He was watching her closely as he spoke, and he saw her mouth drop open the tiniest bit, and her eyebrows lift in surprise. Whether or not she knew anything helpful, he realized she hadn’t known anything about Zach’s kidnapping, and Shaun wasn’t sure whether he was grateful or disappointed about that.

“Wow, that’s so terrible about your boyfriend. But you’re not trying to find him all on your own, are you?”

“No, I have help. Law enforcement help, I mean…I just, I couldn’t sit around and wait, you know?”

Ashley smiled encouragingly, and Shaun opened his mouth and began to talk, haltingly at first, but then the words began to just spill out of him.

---


For the second time in one day, Martin followed Danny in through a door in the Montgomery Terrace apartment complex, guns drawn as they swept through a littered front room that stank of stale smoke and rotting garbage. And for the second time in one day, the place was empty. The four of them carefully checked everywhere a living person could hide, and then the two Portland PD officers stood watch in the hallway while Danny and Martin searched the place a bit more thoroughly.

The apartment where dealer Tony lived with his girlfriend and his muscle appeared to have been empty for a while, maybe even longer than Alan and Jeanne’s had. The place was filthy, living room floor covered in crushed beer cans and greasy pizza boxes. When Danny flipped the switch in the kitchen, a herd of cockroaches scattered from the light, running along the cracked linoleum to hide under the stove, and darting under paper plates piled with moldy food. Still, the tiny kitchen table was clean; its cheerful yellow tablecloth had no crumbs, and its small vase of artificial flowers was free from dust or grime.

Danny blinked at the table and the three chairs carefully tucked in around it before glancing around the rest of the kitchen. He opened the refrigerator, checked the date on the half-empty carton of milk. It had expired five days ago.

Down the hall in the larger of the two bedrooms, Martin was rifling through drawers and checking out the closet. Two-thirds of the small closet held women’s clothes: designer knock-offs mostly, cheap but tasteful enough for working at a department store or as a receptionist somewhere. The other third was mostly long-sleeved men’s shirts, denim and plaid. There was a handful of empty hangers in the middle of the rod.

The sheets were crumpled at the foot of the bed, and with a grimace, Martin poked at a few of the high spots before flipping the pillows over. No telling where somebody might hide something interesting. He stood back and looked around the rest of the room, just letting his eyes take everything in without trying to analyze it right away. Ignoring the state of the bed, the pile of dirty towels on the floor that were beginning to smell like mildew, and the beer cans that covered one night stand, the room was well organized. There were photos on the wall, and some little trinkets on top of the dresser. Tony’s girlfriend had made an effort to decorate, and seemed to have good taste – so why all the filth?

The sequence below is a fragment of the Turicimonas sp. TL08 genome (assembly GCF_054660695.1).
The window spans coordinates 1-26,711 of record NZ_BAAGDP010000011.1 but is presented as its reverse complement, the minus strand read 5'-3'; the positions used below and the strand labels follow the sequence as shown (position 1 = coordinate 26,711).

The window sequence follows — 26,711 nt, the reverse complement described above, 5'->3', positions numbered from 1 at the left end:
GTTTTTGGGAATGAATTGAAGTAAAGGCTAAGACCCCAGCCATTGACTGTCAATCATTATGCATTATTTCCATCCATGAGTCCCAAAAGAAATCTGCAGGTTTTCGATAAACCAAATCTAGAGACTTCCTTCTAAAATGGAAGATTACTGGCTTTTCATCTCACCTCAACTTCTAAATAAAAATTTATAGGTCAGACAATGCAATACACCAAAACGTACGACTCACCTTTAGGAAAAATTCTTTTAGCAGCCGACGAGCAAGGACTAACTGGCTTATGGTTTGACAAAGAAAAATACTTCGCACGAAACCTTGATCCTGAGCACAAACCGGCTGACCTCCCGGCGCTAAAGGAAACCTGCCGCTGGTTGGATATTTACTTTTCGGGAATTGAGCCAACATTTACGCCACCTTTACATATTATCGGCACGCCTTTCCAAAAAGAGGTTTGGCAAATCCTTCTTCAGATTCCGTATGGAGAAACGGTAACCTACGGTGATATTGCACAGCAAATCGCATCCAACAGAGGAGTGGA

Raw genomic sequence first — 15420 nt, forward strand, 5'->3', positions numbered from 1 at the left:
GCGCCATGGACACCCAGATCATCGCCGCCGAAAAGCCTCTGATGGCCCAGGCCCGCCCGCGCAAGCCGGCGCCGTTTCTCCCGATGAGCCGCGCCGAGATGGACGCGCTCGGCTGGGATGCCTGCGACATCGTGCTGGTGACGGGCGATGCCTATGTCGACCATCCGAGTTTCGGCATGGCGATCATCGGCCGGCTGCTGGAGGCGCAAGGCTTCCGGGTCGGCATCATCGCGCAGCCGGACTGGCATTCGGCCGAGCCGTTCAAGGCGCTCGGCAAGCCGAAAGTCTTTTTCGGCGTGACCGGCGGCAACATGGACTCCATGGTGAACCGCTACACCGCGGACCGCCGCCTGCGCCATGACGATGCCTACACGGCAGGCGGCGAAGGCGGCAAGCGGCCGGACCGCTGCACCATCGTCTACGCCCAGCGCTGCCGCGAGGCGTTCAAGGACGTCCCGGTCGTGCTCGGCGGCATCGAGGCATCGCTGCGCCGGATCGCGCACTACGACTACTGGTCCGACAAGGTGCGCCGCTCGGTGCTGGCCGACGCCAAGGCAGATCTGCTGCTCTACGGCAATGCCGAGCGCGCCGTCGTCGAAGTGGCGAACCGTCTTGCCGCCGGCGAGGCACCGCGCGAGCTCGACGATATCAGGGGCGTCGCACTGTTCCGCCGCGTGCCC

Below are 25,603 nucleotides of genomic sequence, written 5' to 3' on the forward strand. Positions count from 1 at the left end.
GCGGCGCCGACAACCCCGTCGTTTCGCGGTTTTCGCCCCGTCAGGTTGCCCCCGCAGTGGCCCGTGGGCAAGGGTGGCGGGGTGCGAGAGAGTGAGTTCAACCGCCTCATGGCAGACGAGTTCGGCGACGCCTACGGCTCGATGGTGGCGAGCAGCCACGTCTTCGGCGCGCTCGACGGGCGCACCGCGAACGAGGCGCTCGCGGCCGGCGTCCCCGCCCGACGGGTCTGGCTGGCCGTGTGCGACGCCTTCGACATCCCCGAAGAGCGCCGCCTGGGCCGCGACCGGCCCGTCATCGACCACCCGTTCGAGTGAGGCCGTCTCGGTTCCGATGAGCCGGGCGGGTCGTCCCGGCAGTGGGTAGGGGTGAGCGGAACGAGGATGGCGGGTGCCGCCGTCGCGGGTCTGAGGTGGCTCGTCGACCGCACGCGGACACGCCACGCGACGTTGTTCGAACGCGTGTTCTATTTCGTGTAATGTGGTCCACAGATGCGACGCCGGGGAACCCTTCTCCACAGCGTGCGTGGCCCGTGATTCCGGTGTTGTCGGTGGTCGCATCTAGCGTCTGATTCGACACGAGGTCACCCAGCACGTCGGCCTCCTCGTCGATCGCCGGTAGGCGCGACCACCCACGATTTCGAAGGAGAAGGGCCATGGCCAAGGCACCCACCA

There was nothing unexpected in the dresser drawers, but in the tiny bathroom, Martin only found one toothbrush, and both the medicine cabinet and counters were free of cosmetics of any kind. He paused in the bedroom, looked around again before ducking down to peer under the bed. There was no suitcase to be found. Huh.

Danny stuck his head into the bathroom off the main hallway. It was a little bit cleaner than the front room and kitchen had been. A couple of cheaply framed daisy prints hung on the wall on either side of the mirror. They matched exactly the yellow of the hand towels hanging on the rod.

There was a men’s shaving kit on the back of the toilet, but other than an expired prescription for Valtrex, the only other semi-interesting thing was a box of Magnum-sized condoms. Danny tilted an eyebrow at that before digging around a second more with the pencil he’d been using. He knew better than to stick his fingers blindly into places like that.

He turned around when he heard Martin come up behind him. “I got nothing, Fitz. You find anything?”

“Well, looks like some women’s clothes and maybe a suitcase are gone from this bedroom back here. Makeup, too. I think the girlfriend left before Tony and Wes did – that’s why it’s so messy.”

Danny gave a half-shrug of agreement and then let his gaze drift over Martin’s shoulder.

Martin turned around and looked behind him, at the only door in the apartment that had been closed when they’d come in. They’d already checked it briefly for any bad guys and there were none. But now he wondered why the door had been so carefully closed when everything else was mostly in shambles.

He made an ‘after you’ motion to Danny, who grinned before preceding him into the last unsearched room. Besides the fact that this room was nowhere near as dirty as the rest of the apartment, it had a different feel altogether. The tall, single bed was neatly made, its sheets as starkly white as the bare walls. There was only one window in the room, and its roller blind was pulled all the way down tight so that no light could sneak in.

“Huh,” Martin said, turning slowly in place. “Did Detective Cooper say if Wes has done time? Cause this says ex-con to me.”